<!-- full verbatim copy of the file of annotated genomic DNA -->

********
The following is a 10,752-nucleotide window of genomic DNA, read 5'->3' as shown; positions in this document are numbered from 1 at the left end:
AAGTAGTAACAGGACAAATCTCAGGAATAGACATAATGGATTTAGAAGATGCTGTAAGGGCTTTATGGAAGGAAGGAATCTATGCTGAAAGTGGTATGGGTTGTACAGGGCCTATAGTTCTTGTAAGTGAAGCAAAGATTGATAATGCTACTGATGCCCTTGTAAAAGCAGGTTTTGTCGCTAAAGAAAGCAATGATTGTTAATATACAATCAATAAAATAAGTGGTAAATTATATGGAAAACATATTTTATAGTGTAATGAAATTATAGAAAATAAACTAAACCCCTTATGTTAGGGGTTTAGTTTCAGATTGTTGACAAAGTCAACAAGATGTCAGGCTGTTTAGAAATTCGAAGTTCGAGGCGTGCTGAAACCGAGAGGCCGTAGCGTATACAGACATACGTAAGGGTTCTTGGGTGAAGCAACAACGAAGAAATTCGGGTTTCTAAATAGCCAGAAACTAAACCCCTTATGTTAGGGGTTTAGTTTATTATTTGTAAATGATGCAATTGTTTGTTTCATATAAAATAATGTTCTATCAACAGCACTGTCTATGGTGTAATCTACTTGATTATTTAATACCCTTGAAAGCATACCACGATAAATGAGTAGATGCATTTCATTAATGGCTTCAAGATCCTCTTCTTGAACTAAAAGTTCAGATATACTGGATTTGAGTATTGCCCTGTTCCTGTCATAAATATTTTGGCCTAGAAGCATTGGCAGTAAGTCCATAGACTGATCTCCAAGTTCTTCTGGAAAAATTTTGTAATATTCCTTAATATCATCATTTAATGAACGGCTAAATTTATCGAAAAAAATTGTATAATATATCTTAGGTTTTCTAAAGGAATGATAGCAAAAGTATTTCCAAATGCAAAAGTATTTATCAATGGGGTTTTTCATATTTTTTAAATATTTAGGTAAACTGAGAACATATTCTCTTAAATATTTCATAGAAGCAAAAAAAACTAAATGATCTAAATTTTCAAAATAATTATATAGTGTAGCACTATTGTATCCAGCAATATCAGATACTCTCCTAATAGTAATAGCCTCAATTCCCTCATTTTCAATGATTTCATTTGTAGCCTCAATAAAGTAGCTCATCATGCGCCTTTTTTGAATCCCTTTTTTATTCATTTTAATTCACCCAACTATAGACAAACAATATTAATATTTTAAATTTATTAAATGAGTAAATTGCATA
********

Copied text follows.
The following is a 10,752-nucleotide window of genomic DNA, read 5'->3' as shown; positions in this document are numbered from 1 at the left end:
AAGTAGTAACAGGACAAATCTCAGGAATAGACATAATGGATTTAGAAGATGCTGTAAGGGCTTTATGGAAGGAAGGAATCTATGCTGAAAGTGGTATGGGTTGTACAGGGCCTATAGTTCTTGTAAGTGAAGCAAAGATTGATAATGCTACTGATGCCCTTGTAAAAGCAGGTTTTGTCGCTAAAGAAAGCAATGATTGTTAATATACAATCAATAAAATAAGTGGTAAATTATATGGAAAACATATTTTATAGTGTAATGAAATTATAGAAAATAAACTAAACCCCTTATGTTAGGGGTTTAGTTTCAGATTGTTGACAAAGTCAACAAGATGTCAGGCTGTTTAGAAATTCGAAGTTCGAGGCGTGCTGAAACCGAGAGGCCGTAGCGTATACAGACATACGTAAGGGTTCTTGGGTGAAGCAACAACGAAGAAATTCGGGTTTCTAAATAGCCAGAAACTAAACCCCTTATGTTAGGGGTTTAGTTTATTATTTGTAAATGATGCAATTGTTTGTTTCATATAAAATAATGTTCTATCAACAGCACTGTCTATGGTGTAATCTACTTGATTATTTAATACCCTTGAAAGCATACCACGATAAATGAGTAGATGCATTTCATTAATGGCTTCAAGATCCTCTTCTTGAACTAAAAGTTCAGATATACTGGATTTGAGTATTGCCCTGTTCCTGTCATAAATATTTTGGCCTAGAAGCATTGGCAGTAAGTCCATAGACTGATCTCCAAGTTCTTCTGGAAAAATTTTGTAATATTCCTTAATATCATCATTTAATGAACGGCTAAATTTATCGAAAAAAATTGTATAATATATCTTAGGTTTTCTAAAGGAATGATAGCAAAAGTATTTCCAAATGCAAAAGTATTTATCAATGGGGTTTTTCATATTTTTTAAATATTTAGGTAAACTGAGAACATATTCTCTTAAATATTTCATAGAAGCAAAAAAAACTAAATGATCTAAATTTTCAAAATAATTATATAGTGTAGCACTATTGTATCCAGCAATATCAGATACTCTCCTAATAGTAATAGCCTCAATTCCCTCATTTTCAATGATTTCATTTGTAGCCTCAATAAAGTAGCTCATCATGCGCCTTTTTTGAATCCCTTTTTTATTCATTTTAATTCACCCAACTATAGACAAACAATATTAATATTTTAAATTTATTAAATGAGTAAATTGCATA